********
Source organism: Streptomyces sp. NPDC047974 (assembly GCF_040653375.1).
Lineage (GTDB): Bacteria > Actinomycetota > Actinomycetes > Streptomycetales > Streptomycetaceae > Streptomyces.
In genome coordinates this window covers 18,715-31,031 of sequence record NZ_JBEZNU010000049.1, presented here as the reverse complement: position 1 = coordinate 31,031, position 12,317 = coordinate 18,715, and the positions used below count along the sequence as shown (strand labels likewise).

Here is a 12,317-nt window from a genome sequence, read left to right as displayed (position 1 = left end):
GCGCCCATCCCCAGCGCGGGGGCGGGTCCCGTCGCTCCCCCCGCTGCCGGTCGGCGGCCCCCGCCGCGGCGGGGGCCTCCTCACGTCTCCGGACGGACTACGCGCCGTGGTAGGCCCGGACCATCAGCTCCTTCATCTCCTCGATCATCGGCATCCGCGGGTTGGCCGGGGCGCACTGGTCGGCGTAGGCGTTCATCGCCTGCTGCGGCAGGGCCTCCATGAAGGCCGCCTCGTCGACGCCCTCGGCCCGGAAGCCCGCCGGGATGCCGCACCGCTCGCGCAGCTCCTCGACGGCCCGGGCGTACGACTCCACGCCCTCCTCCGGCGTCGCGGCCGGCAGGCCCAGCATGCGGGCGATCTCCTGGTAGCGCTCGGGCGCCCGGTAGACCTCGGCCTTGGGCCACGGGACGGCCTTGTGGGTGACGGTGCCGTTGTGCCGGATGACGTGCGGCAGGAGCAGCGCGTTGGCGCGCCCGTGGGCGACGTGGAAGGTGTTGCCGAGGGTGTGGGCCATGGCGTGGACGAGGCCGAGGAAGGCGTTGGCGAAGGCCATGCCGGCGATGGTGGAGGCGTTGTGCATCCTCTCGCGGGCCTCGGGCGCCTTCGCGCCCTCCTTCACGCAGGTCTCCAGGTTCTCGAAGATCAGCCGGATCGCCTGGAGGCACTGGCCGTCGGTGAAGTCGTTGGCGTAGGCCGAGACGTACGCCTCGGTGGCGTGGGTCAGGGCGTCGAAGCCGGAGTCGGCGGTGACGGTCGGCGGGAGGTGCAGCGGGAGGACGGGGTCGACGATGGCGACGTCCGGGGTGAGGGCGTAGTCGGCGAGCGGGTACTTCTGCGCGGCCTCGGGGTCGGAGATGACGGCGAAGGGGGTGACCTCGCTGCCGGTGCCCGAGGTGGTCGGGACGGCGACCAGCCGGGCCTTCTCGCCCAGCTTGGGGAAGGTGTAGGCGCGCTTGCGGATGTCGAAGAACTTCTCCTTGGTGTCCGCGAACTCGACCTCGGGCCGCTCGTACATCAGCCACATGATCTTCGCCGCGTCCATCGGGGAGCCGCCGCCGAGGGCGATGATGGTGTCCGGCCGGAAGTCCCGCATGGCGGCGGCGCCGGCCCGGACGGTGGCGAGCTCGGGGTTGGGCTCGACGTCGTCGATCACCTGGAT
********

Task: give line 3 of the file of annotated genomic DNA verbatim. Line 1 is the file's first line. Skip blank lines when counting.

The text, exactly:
In genome coordinates this window covers 18,715-31,031 of sequence record NZ_JBEZNU010000049.1, presented here as the reverse complement: position 1 = coordinate 31,031, position 12,317 = coordinate 18,715, and the positions used below count along the sequence as shown (strand labels likewise).